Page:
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Monday, 25 October 2010
Page: 600


Senator LUNDY (Parliamentary Secretary for Immigration and Citizenship and Parliamentary Secretary to the Prime Minister) (3:06 PM) —I note with great interest that the coalition members tend to get a bit excited about this issue—in fact the surge of adrenalin that ripples through the opposition benches as they bounce up and down on their seats asking questions in relation to asylum seekers, I think, is highly unbecoming of the opposition and defies the seriousness of the issue that we are contending with.

I think it is also worth noting that I listened carefully to Senator Cash’s contribution today and there was nothing in her statement that offered a policy from the coalition. They are happy to criticise the government but are still only capable of flinging slogans, the latest being this F for failure. I am sure they are hoping for a newspaper headline somewhere.


Senator Cash —Capital F for failure, and in neon lights!


Senator LUNDY —And, as Senator Cash says, that would be with neon lights. This shows the shallowness of the approach, and there is not one Australian who does not understand that we are facing a very difficult challenge. We have faced that challenge for many years now, and one thing the Labor government will not do is indulge in some of the trashy sloganeering that we experienced during the election campaign and that we are dealing with now. It has been thrown across the chamber in question time.

It is important to go through the facts. On 18 October the Prime Minister and the Minister for Immigration and Citizenship announced the commissioning of two new detention facilities to house irregular maritime arrivals: firstly, a facility for up to 1,500 single men at Northam in Western Australia—and, as my colleague Senator Carr took pains to point out in his response to questions today, at the suggestion of the Liberal Premier of Western Australia—and, secondly, a facility for up to 400 people in family groups, including children, at Inverbrackie in South Australia. The government has also announced expansions to accommodate unaccompanied minors and people in family groups and has identified two contingency sites. These announcements allow for the decommissioning of less suitable temporary accommodation, which the coalition has also criticised, so I would have expected some acknowledgement of the fact that we are ensuring that appropriate accommodation is available to these people.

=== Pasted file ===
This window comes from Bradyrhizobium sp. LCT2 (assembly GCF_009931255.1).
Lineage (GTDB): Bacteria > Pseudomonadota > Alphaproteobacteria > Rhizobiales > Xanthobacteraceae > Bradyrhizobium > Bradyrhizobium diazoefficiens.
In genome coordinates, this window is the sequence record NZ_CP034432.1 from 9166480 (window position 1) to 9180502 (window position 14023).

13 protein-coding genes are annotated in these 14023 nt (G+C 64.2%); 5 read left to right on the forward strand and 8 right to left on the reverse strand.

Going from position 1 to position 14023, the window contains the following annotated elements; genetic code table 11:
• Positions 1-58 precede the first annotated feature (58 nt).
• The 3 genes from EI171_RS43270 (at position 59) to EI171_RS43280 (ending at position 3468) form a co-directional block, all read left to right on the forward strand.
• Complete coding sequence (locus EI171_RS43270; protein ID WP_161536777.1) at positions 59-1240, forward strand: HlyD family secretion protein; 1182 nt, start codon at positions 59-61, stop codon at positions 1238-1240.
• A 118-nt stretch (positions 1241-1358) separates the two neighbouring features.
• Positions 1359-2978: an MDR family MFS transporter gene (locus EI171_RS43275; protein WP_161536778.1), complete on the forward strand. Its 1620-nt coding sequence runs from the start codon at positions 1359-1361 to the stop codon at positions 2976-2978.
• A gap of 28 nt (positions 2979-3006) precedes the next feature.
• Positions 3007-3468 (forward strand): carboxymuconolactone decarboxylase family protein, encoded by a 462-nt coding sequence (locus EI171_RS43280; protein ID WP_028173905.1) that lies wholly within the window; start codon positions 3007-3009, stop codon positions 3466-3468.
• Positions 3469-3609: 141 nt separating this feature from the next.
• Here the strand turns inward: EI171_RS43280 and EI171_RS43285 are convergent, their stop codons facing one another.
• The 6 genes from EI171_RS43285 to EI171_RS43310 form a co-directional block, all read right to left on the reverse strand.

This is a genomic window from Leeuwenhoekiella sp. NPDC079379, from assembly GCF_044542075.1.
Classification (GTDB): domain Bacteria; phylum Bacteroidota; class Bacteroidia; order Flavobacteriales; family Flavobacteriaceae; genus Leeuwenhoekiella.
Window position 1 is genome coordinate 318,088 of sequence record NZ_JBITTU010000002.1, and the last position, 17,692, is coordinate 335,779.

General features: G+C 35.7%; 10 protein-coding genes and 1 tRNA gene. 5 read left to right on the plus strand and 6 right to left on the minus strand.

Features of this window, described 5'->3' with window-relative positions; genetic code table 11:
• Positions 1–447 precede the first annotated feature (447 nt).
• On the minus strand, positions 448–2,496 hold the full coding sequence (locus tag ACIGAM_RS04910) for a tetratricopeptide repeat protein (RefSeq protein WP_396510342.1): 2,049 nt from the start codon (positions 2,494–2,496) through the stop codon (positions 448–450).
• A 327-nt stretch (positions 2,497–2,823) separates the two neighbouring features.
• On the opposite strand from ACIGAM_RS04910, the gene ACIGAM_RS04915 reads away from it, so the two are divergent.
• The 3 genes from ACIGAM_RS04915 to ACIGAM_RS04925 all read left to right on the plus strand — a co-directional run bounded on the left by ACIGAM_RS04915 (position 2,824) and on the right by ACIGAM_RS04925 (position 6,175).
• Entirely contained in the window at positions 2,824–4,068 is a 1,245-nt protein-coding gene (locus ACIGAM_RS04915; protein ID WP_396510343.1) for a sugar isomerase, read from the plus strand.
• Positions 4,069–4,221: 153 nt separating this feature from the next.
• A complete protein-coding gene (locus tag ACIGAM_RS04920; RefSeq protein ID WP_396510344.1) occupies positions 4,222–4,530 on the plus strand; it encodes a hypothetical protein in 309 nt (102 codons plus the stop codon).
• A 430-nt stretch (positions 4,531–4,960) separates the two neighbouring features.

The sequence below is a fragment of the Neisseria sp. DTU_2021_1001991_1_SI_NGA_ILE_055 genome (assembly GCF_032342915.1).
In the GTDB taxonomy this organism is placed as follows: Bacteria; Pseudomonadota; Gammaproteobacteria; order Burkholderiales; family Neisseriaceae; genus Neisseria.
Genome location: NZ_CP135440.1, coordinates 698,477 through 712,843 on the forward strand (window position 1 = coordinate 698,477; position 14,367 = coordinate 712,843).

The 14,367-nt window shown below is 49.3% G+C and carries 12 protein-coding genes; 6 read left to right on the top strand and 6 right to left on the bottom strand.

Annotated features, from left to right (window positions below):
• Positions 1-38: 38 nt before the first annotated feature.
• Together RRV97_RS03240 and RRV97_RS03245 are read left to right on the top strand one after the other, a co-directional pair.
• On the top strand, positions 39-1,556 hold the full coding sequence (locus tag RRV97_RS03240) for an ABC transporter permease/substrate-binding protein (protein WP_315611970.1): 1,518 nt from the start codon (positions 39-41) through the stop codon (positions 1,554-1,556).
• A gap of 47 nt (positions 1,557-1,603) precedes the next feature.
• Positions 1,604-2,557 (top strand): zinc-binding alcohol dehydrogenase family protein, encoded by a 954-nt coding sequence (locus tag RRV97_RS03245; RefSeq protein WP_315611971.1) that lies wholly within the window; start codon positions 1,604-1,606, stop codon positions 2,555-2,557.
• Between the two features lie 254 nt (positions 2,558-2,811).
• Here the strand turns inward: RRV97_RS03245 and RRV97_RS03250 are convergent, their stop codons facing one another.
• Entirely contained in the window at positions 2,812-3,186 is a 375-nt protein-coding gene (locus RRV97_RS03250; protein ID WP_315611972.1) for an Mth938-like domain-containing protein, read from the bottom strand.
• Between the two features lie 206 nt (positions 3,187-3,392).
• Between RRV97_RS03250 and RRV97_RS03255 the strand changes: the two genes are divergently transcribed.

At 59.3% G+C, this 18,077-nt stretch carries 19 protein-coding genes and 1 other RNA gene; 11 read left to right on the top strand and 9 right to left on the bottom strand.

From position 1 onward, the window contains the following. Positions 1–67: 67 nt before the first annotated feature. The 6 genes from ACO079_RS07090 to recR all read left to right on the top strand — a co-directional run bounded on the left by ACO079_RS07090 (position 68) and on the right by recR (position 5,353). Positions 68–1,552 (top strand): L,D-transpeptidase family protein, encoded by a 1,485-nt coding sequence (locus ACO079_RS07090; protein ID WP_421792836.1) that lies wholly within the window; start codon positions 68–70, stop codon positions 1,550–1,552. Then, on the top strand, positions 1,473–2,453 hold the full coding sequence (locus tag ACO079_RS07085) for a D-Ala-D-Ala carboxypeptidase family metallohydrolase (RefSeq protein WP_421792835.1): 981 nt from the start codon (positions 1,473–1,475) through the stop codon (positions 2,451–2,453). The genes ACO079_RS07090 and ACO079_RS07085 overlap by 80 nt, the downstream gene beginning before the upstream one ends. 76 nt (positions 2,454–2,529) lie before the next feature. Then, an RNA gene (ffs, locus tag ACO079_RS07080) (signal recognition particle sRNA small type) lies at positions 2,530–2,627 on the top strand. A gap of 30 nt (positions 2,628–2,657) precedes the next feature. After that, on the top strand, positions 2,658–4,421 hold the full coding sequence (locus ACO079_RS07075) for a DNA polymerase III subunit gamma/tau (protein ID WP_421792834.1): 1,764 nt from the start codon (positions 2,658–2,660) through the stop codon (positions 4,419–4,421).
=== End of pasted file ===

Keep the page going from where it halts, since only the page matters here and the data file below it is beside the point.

Another point I would like to make is that the Prime Minister and the minister also announced an expansion of the use of the minister’s residence determination powers to enable placement of unaccompanied minors and vulnerable families into community detention placements on a case-by-case basis through existing powers under the Migration Act. These announcements recognise the importance of balancing mandatory detention of unauthorised arrivals with the humane treatment of those fleeing persecution and seeking protection in Australia. It is important at this point to remind everybody listening to this debate that last year Australia received 0.6 per cent of the world’s asylum seekers and that refugees, including those referred by UNHCR for resettlement, represent only eight per cent of our migrant intake. I further point out that people arriving by boat are less than 1.5 per cent of this intake. So we are talking about a relatively small number of people, despite, as I said, the rather unbecoming excitement across the chamber as they try to whip up fear associated with the boat arrivals. It is important to keep it all in a realistic perspective.

I would also like to touch on the point about consultation with the communities. I certainly understand and appreciate the uncertainty within local communities at Woodside and Northam, but I reiterate that the department and the government are committed to working through all of those issues raised. They are establishing community reference groups at Northam and Woodside, and these reference groups will be important mechanisms in managing the implementation of the new facilities. Senior departmental officials attended a full meeting of the Adelaide Hills Council on the 19th, and they had a town hall style meeting at Woodside on 21 October. The issues that were raised have been responded to by the government and the assurances that the minister has provided, as you have heard from Senator Carr, have been provided to those communities, particularly in relation to housing, security and health and other government services.

In conclusion, there is a system in place to respond to the situation we are facing with irregular maritime arrivals. It is a challenging one for the whole nation, but I would expect less unbecoming excitement across the chamber when dealing with— (Time expired.)